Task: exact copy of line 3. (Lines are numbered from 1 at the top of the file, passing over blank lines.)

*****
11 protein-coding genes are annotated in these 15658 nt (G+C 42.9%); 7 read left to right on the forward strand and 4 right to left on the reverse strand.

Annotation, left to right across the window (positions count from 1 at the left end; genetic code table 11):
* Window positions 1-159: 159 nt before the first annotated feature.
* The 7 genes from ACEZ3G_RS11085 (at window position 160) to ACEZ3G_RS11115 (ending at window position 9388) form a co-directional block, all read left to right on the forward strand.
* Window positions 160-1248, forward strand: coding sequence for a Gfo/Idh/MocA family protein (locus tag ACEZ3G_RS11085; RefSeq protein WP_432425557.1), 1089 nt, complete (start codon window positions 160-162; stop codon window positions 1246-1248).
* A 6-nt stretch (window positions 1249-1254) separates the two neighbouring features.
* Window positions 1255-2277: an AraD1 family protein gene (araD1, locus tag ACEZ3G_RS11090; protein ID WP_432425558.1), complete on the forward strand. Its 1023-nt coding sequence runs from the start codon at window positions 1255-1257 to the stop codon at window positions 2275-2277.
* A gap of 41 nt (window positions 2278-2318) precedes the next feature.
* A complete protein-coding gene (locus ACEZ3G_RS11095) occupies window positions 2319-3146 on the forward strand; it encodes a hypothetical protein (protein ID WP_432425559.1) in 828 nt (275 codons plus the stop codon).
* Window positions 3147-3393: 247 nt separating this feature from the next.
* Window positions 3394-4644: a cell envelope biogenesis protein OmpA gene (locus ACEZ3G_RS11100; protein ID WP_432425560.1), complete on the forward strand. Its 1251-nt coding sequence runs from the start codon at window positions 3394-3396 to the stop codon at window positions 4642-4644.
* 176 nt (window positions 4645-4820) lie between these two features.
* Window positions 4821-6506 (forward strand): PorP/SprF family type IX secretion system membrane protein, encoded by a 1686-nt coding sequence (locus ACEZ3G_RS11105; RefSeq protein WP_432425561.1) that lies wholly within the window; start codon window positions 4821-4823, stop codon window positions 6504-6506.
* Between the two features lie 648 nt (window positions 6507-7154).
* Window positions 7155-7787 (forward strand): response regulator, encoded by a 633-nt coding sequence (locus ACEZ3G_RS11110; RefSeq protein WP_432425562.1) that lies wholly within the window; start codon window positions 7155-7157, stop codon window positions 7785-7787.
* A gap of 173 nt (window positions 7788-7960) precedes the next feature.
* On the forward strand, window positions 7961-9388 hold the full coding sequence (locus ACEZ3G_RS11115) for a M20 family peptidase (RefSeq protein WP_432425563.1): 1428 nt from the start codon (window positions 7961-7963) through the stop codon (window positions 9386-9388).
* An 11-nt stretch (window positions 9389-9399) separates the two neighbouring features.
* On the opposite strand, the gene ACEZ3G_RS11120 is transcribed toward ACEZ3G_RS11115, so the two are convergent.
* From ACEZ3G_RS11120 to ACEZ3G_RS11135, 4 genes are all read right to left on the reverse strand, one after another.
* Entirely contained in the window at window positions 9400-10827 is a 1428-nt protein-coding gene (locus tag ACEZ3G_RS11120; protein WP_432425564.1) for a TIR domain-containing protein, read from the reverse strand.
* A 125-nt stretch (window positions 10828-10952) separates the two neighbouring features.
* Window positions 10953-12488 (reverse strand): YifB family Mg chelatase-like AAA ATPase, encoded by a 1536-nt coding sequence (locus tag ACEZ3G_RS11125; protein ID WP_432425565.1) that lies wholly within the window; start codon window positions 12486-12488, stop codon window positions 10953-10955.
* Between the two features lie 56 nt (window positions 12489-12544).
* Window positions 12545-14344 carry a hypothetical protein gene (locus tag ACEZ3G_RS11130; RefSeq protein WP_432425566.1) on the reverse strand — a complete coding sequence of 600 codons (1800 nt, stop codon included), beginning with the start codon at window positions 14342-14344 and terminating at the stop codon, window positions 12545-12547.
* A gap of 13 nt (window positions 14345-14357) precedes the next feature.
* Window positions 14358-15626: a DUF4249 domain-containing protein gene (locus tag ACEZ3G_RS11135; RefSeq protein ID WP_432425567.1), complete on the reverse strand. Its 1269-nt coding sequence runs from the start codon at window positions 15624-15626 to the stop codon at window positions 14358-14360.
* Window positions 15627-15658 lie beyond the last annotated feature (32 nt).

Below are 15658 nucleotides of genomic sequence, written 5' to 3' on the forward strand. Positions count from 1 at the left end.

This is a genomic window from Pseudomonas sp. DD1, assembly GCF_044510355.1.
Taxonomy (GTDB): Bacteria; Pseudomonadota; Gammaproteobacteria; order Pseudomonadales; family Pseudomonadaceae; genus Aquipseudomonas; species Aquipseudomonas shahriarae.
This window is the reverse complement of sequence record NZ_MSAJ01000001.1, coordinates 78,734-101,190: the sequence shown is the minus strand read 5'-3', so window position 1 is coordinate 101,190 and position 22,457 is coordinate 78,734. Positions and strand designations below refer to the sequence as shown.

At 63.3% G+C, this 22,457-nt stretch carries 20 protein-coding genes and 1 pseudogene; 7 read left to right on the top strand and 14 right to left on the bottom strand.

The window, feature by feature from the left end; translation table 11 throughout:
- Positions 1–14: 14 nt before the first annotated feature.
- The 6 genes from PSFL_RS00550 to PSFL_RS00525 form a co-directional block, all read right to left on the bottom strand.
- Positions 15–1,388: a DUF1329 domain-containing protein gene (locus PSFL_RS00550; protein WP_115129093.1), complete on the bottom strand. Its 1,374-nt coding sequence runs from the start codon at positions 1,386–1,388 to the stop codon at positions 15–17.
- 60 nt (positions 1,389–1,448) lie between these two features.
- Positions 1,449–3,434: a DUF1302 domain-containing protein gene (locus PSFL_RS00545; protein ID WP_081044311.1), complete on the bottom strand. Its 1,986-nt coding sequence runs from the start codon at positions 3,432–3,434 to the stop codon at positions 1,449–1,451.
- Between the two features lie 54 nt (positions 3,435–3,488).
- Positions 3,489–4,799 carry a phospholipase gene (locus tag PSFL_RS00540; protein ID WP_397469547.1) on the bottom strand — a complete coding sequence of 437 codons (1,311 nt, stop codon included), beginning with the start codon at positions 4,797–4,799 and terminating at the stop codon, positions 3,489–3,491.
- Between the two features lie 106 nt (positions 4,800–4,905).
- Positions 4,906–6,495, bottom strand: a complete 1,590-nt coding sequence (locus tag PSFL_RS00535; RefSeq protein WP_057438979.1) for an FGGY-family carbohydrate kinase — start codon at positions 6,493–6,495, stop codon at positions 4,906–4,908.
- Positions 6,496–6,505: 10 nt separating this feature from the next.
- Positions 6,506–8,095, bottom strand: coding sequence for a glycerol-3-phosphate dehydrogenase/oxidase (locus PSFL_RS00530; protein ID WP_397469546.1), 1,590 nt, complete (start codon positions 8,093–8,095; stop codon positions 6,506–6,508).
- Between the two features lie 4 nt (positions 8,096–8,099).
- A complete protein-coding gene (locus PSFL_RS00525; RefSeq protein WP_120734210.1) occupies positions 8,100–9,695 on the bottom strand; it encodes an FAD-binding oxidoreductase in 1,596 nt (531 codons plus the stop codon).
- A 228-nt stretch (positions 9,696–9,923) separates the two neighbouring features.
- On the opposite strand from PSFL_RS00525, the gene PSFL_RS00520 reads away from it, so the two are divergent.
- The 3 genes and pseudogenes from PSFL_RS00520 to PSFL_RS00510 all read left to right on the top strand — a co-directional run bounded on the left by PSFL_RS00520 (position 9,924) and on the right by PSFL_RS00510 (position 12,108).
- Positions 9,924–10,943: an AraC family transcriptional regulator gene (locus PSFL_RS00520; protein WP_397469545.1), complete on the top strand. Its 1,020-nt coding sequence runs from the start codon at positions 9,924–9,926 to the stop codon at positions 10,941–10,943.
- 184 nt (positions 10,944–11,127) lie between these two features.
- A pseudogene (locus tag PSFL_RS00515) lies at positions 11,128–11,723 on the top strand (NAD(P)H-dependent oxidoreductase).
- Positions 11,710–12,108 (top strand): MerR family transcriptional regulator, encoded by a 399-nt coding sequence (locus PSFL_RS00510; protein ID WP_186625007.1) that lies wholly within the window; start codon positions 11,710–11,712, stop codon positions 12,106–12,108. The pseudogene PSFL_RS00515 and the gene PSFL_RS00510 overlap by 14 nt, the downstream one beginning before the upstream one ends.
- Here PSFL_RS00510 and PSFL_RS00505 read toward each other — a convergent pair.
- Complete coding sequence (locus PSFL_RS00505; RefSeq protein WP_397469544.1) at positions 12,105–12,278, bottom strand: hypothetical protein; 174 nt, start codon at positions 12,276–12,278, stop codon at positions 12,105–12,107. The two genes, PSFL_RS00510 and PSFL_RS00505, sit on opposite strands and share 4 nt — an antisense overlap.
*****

* Window positions 1-159: 159 nt before the first annotated feature.